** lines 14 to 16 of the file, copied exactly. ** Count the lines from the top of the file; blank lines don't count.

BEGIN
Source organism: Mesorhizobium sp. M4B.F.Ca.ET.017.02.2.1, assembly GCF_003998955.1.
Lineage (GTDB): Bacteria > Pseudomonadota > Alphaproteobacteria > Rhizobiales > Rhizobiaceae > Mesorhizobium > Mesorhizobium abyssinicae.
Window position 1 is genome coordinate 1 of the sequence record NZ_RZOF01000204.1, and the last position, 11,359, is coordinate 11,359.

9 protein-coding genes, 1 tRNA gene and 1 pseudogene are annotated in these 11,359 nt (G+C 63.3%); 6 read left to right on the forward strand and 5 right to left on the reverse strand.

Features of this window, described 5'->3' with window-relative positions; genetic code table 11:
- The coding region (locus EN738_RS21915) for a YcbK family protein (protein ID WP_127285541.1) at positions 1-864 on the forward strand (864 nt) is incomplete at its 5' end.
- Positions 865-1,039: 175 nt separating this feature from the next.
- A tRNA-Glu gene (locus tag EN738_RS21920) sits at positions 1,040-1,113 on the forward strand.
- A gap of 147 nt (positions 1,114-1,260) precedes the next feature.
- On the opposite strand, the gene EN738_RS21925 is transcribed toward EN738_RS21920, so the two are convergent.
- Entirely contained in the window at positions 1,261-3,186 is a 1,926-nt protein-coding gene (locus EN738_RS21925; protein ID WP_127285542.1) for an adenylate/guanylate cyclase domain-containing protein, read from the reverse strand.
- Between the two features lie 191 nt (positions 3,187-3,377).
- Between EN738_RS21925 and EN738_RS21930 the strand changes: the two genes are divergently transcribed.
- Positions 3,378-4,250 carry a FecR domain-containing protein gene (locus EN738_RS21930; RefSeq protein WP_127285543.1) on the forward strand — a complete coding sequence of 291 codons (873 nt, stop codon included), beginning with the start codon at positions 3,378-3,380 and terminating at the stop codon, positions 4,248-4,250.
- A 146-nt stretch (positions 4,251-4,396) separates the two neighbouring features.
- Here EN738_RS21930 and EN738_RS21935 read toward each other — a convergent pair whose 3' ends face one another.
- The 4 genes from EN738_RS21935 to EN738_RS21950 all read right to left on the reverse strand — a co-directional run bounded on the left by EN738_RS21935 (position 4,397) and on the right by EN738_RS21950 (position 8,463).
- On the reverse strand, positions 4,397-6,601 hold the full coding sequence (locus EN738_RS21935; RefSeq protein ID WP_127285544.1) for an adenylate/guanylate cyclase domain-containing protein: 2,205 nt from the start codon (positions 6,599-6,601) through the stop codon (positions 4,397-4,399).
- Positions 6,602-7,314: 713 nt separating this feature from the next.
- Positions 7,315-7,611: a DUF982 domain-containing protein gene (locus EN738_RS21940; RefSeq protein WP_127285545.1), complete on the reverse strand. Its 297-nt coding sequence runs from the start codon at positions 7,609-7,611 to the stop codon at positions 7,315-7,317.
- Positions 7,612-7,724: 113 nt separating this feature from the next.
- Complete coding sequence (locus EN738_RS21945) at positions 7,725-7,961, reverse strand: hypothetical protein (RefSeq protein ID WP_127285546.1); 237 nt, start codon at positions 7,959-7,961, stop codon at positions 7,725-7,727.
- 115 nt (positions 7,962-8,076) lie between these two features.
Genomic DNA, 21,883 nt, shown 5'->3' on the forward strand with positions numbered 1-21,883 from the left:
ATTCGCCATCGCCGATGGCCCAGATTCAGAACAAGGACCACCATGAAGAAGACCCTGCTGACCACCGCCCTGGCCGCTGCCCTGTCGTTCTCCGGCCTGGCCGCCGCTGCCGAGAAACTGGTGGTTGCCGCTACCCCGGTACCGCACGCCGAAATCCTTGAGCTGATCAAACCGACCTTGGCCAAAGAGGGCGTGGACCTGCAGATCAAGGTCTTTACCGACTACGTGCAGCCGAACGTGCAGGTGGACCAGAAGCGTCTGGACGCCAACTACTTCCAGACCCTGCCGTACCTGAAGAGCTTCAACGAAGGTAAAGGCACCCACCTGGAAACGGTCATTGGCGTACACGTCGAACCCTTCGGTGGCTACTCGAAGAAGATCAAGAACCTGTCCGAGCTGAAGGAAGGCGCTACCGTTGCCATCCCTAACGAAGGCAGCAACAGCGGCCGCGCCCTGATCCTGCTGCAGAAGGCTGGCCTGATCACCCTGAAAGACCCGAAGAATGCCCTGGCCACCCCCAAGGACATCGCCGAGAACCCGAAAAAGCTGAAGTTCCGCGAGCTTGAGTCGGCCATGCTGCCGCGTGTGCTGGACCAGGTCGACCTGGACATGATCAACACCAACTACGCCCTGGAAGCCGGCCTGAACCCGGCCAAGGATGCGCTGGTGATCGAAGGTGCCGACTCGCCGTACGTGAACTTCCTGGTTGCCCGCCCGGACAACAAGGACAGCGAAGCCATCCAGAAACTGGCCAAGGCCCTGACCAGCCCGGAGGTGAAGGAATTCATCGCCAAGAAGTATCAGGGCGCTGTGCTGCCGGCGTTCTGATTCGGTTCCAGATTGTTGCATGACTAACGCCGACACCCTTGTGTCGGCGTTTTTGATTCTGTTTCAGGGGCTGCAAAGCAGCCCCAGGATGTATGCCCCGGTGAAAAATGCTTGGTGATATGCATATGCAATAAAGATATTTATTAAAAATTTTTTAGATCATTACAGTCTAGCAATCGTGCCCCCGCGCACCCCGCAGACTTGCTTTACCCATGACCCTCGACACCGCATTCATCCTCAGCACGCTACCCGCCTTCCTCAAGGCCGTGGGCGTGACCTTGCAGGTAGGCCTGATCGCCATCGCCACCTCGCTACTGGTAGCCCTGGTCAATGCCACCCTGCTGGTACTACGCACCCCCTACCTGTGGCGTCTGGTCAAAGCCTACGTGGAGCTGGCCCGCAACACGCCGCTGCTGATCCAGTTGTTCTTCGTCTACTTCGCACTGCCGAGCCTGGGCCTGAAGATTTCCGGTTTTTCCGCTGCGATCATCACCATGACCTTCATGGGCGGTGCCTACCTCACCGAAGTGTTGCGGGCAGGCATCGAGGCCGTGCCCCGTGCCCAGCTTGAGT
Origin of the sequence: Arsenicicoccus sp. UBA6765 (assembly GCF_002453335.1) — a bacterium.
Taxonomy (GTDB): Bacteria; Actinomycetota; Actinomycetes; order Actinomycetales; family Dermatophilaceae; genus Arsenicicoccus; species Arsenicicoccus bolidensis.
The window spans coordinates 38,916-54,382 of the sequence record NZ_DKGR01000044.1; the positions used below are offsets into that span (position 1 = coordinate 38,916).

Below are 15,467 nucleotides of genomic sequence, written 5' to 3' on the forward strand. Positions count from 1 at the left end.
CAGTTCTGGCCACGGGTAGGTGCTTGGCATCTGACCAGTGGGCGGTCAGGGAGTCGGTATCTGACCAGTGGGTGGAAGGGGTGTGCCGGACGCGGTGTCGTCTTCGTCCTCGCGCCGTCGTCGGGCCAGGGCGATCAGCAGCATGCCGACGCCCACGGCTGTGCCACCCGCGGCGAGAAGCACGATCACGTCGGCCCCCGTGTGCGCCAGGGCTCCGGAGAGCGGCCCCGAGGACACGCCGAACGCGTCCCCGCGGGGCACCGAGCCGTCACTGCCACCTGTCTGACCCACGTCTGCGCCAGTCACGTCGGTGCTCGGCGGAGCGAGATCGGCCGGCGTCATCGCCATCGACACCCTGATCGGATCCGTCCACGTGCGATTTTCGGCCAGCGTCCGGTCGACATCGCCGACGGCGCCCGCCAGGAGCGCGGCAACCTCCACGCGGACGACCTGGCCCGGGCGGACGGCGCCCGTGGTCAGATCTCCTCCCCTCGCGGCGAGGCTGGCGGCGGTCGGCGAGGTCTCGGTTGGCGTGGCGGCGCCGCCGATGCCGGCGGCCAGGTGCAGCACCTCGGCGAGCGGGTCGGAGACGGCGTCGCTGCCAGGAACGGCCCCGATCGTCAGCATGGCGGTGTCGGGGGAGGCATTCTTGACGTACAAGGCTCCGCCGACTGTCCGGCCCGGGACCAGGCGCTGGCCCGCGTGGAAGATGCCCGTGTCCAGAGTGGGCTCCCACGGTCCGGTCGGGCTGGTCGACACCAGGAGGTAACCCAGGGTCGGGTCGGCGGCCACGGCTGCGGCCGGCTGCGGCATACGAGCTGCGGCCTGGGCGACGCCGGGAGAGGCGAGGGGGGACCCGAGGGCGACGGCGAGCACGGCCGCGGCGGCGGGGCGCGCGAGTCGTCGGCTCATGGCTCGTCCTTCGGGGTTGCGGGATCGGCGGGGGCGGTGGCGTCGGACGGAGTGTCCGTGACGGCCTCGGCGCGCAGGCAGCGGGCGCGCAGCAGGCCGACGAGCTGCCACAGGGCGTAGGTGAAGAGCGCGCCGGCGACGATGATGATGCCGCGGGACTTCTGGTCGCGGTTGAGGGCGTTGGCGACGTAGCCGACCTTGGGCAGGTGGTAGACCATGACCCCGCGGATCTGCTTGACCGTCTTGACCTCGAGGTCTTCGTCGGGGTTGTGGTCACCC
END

- Positions 3,378-4,250 carry a FecR domain-containing protein gene (locus EN738_RS21930; RefSeq protein WP_127285543.1) on the forward strand — a complete coding sequence of 291 codons (873 nt, stop codon included), beginning with the start codon at positions 3,378-3,380 and terminating at the stop codon, positions 4,248-4,250.
- A 146-nt stretch (positions 4,251-4,396) separates the two neighbouring features.
- Here EN738_RS21930 and EN738_RS21935 read toward each other — a convergent pair whose 3' ends face one another.